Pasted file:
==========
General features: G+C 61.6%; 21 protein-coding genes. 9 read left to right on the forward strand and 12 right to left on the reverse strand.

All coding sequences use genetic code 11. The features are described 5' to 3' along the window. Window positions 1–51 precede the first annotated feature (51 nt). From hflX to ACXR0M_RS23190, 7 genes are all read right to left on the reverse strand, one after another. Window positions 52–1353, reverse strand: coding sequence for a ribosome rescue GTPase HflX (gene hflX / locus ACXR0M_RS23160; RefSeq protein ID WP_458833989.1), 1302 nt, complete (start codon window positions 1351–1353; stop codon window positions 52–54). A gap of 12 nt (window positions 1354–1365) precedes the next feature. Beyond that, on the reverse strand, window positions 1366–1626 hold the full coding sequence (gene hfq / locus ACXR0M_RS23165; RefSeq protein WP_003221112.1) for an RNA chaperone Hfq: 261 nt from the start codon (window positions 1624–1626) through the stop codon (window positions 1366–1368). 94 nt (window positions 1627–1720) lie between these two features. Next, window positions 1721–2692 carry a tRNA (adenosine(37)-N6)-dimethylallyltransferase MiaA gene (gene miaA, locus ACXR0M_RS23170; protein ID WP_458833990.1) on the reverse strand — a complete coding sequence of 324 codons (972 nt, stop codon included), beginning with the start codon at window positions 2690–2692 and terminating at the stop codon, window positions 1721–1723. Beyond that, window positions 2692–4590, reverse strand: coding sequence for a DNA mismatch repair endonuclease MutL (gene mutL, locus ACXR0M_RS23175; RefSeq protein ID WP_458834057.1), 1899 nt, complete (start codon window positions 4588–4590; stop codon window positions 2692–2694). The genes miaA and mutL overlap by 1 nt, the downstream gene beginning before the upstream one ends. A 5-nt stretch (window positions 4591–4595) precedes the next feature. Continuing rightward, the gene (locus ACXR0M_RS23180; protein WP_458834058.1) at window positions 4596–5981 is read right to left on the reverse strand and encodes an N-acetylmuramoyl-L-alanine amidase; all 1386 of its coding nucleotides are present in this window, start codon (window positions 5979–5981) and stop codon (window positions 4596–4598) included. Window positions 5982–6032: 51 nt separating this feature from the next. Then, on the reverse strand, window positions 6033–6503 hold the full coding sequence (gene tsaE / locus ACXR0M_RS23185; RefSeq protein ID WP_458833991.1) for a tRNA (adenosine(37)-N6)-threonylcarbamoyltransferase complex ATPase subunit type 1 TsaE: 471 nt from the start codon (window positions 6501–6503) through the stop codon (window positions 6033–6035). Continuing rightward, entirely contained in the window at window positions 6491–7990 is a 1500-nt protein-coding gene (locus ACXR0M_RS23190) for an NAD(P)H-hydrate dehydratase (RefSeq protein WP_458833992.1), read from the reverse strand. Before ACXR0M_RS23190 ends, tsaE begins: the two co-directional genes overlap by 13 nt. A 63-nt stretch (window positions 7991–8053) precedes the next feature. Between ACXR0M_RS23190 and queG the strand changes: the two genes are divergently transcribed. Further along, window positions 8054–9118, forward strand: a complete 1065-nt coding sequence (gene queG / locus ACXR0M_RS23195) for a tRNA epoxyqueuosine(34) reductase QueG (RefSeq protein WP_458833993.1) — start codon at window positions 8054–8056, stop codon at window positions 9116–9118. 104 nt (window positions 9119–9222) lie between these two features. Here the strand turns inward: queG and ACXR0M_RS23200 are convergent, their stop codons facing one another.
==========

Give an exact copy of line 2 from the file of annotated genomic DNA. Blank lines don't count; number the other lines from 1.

All coding sequences use genetic code 11. The features are described 5' to 3' along the window. Window positions 1–51 precede the first annotated feature (51 nt). From hflX to ACXR0M_RS23190, 7 genes are all read right to left on the reverse strand, one after another. Window positions 52–1353, reverse strand: coding sequence for a ribosome rescue GTPase HflX (gene hflX / locus ACXR0M_RS23160; RefSeq protein ID WP_458833989.1), 1302 nt, complete (start codon window positions 1351–1353; stop codon window positions 52–54). A gap of 12 nt (window positions 1354–1365) precedes the next feature. Beyond that, on the reverse strand, window positions 1366–1626 hold the full coding sequence (gene hfq / locus ACXR0M_RS23165; RefSeq protein WP_003221112.1) for an RNA chaperone Hfq: 261 nt from the start codon (window positions 1624–1626) through the stop codon (window positions 1366–1368). 94 nt (window positions 1627–1720) lie between these two features. Next, window positions 1721–2692 carry a tRNA (adenosine(37)-N6)-dimethylallyltransferase MiaA gene (gene miaA, locus ACXR0M_RS23170; protein ID WP_458833990.1) on the reverse strand — a complete coding sequence of 324 codons (972 nt, stop codon included), beginning with the start codon at window positions 2690–2692 and terminating at the stop codon, window positions 1721–1723. Beyond that, window positions 2692–4590, reverse strand: coding sequence for a DNA mismatch repair endonuclease MutL (gene mutL, locus ACXR0M_RS23175; RefSeq protein ID WP_458834057.1), 1899 nt, complete (start codon window positions 4588–4590; stop codon window positions 2692–2694). The genes miaA and mutL overlap by 1 nt, the downstream gene beginning before the upstream one ends. A 5-nt stretch (window positions 4591–4595) precedes the next feature. Continuing rightward, the gene (locus ACXR0M_RS23180; protein WP_458834058.1) at window positions 4596–5981 is read right to left on the reverse strand and encodes an N-acetylmuramoyl-L-alanine amidase; all 1386 of its coding nucleotides are present in this window, start codon (window positions 5979–5981) and stop codon (window positions 4596–4598) included. Window positions 5982–6032: 51 nt separating this feature from the next. Then, on the reverse strand, window positions 6033–6503 hold the full coding sequence (gene tsaE / locus ACXR0M_RS23185; RefSeq protein ID WP_458833991.1) for a tRNA (adenosine(37)-N6)-threonylcarbamoyltransferase complex ATPase subunit type 1 TsaE: 471 nt from the start codon (window positions 6501–6503) through the stop codon (window positions 6033–6035). Continuing rightward, entirely contained in the window at window positions 6491–7990 is a 1500-nt protein-coding gene (locus ACXR0M_RS23190) for an NAD(P)H-hydrate dehydratase (RefSeq protein WP_458833992.1), read from the reverse strand. Before ACXR0M_RS23190 ends, tsaE begins: the two co-directional genes overlap by 13 nt. A 63-nt stretch (window positions 7991–8053) precedes the next feature. Between ACXR0M_RS23190 and queG the strand changes: the two genes are divergently transcribed. Further along, window positions 8054–9118, forward strand: a complete 1065-nt coding sequence (gene queG / locus ACXR0M_RS23195) for a tRNA epoxyqueuosine(34) reductase QueG (RefSeq protein WP_458833993.1) — start codon at window positions 8054–8056, stop codon at window positions 9116–9118. 104 nt (window positions 9119–9222) lie between these two features. Here the strand turns inward: queG and ACXR0M_RS23200 are convergent, their stop codons facing one another.